June 1, 2005

Possibly the worst sentence I've ever read in the NYT.

I was going to say something about the content of today's Tom Friedman column, but I've decided to say something about the form. Check out this sentence:
Bottom line: We urgently need a national commission to look at all the little changes we have made in response to 9/11 - from visa policies to research funding, to the way we've sealed off our federal buildings, to legal rulings around prisoners of war - and ask this question: While no single change is decisive, could it all add up in a way so that 20 years from now we will discover that some of America's cultural and legal essence - our DNA as a nation - has become badly deformed or mutated?
What we "urgently need" is an editor. Talk about "badly deformed or mutated"!


Sloanasaurus said...

I am somewhat perplexed as to how increased border security or more chicken wire around our embassies overseas erodes our National Identity. Our National Identity comes from our people who live here in America.

Sure, more people despise America aorund the world than they did say 50 years ago. But, that is an inevitable human reaction. If your going to have some obscure protest about your own ills, America is the most logical object of your protest because America is the biggest and most powerful.

If you want to protest globalization, you don't protest in front of the local hobby store, you protest in front of Wall Mart. (even though the Hobby store may sell a higher percentage of foregin made items).

The British were hated for their "unilateral" gun boat dimplomacy to eliminate the slave trade in the 1830s. Eventually, they got some 30+ nations to sign treaties ending the trade (the treaties were signed on the decks of British 74s, and also enforced by British 74s).

Even if America did all the things the left demands, it would still be hated because it would still be the biggest. Only when America declines, will people start hating the next big guy.

Gerry said...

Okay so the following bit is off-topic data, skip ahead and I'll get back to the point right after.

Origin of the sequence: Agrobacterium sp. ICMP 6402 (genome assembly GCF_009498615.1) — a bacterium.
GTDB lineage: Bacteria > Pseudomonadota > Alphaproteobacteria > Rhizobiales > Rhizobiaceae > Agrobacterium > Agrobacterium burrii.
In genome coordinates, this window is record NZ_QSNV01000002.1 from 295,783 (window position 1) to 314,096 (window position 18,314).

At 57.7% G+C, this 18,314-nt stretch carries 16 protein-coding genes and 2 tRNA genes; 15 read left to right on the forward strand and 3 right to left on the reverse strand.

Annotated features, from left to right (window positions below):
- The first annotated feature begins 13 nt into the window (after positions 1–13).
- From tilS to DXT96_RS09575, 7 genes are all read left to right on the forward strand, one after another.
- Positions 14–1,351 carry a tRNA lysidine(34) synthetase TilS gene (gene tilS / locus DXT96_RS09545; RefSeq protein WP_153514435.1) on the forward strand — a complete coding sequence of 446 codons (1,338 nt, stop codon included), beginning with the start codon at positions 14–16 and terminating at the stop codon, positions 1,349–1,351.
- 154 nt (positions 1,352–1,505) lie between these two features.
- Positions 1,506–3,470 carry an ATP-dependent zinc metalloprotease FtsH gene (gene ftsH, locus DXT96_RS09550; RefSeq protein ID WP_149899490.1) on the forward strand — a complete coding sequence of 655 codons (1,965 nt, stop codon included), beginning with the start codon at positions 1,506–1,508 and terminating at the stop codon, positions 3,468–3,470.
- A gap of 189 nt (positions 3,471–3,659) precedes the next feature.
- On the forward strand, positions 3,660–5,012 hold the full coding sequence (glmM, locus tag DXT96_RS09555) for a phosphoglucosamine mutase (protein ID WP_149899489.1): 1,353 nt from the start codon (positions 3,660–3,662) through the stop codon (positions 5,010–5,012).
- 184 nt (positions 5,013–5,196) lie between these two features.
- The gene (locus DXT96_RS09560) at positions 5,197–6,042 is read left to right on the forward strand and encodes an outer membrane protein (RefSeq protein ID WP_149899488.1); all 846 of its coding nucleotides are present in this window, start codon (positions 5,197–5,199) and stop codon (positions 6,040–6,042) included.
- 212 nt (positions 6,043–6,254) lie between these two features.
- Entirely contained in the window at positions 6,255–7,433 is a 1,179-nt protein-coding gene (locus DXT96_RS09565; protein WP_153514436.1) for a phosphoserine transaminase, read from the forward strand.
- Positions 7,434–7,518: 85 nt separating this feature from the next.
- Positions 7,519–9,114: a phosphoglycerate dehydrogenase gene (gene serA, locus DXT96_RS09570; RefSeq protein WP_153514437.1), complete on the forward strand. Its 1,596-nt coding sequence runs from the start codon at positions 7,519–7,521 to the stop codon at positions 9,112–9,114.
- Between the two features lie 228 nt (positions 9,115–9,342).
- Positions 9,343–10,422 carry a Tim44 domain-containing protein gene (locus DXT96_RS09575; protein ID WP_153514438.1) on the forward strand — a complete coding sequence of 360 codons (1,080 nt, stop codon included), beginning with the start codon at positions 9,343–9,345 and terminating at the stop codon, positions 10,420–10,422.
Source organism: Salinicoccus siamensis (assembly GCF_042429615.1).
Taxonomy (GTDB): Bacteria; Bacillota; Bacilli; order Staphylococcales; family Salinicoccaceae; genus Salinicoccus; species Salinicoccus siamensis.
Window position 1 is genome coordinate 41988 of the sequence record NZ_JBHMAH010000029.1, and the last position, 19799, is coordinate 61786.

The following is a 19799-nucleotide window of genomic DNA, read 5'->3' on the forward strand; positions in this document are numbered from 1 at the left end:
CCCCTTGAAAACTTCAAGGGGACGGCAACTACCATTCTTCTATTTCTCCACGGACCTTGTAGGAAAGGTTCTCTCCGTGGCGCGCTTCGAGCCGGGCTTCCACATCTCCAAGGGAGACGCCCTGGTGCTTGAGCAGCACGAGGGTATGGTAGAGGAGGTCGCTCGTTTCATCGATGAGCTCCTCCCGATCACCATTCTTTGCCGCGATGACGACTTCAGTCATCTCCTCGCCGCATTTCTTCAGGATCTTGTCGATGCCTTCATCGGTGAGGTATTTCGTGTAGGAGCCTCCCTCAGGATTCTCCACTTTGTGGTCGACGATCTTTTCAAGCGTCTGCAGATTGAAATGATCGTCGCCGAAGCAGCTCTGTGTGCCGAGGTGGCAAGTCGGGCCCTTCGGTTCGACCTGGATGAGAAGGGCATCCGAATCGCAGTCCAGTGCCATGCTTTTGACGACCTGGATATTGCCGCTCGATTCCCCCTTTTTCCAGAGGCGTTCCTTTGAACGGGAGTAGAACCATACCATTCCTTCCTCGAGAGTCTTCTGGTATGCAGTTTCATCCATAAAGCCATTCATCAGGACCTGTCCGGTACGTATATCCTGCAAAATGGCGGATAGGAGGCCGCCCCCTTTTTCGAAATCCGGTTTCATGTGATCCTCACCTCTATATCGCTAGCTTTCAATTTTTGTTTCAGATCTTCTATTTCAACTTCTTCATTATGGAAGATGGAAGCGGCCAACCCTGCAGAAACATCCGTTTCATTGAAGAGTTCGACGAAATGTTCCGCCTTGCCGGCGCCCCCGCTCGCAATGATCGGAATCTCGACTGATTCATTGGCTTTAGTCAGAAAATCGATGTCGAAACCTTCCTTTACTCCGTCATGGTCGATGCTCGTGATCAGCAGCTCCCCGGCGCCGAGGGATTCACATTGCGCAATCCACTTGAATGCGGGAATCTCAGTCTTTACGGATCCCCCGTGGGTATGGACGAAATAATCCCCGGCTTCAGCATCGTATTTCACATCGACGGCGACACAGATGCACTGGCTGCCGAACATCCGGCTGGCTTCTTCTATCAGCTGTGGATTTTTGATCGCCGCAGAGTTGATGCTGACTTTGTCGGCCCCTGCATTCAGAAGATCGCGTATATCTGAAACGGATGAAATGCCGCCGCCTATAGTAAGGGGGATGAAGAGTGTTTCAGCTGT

Sadly, that looks a bit like how things I write often look.

Ann Althouse said...

Gerry: I think it looks like a lot of the writing I see on blogs. Friedman needs to fill his column, but brevity is especially appropriate on blogs. Sometimes, I get the feeling that some bloggers think they are doing better by cranking out more words, when they really need to go back over there first draft and think about how they can make everything crisp.

Gerry said...

Ha! Hopefully I keep my worst impulses in check on my blog. At least there I make a concerted effort. I was speaking more about blog comments and emails.

I get so bad that I have been tempted to remove the parentheis, semicolon, and dash keys from my keyboard until I get it under control.

craig said...

Bottom line: Two colons in the same sentence is crappy writing: even for Tom Friedman.

Bruce Hayden said...

I find that I write a lot worse in blogs and online than I do normally. And that is saying quite a bit, being an attorney.

The problem is that it takes more work to write well than to write badly. In order to write well, I have to go back and rewrite all of my subordinate clauses and the like into short sentences. Much easier to just write as I think.

Too Many Jims said...

Remember the "old days" when grammar teachers would make you diagram sentences? Could that sentence be diagramed?

Murky Thoughts said...

I didn't have trouble parsing it myself, and I think that's the crucial issue with punctuation and sentence length. If that was improper, then perhaps propriety should adapt, which it will do faster to the extent people aren't reflexively conservative.

Meade said...

Off topic but close, juxtaposed with his last paragraph, the addendum at the end of Friedman's column today gave me chuckle:

Yes, this is a bad time for France and friends to lose their appetite for hard work - just when India, China and Poland are rediscovering theirs.

Paul Krugman is on vacation.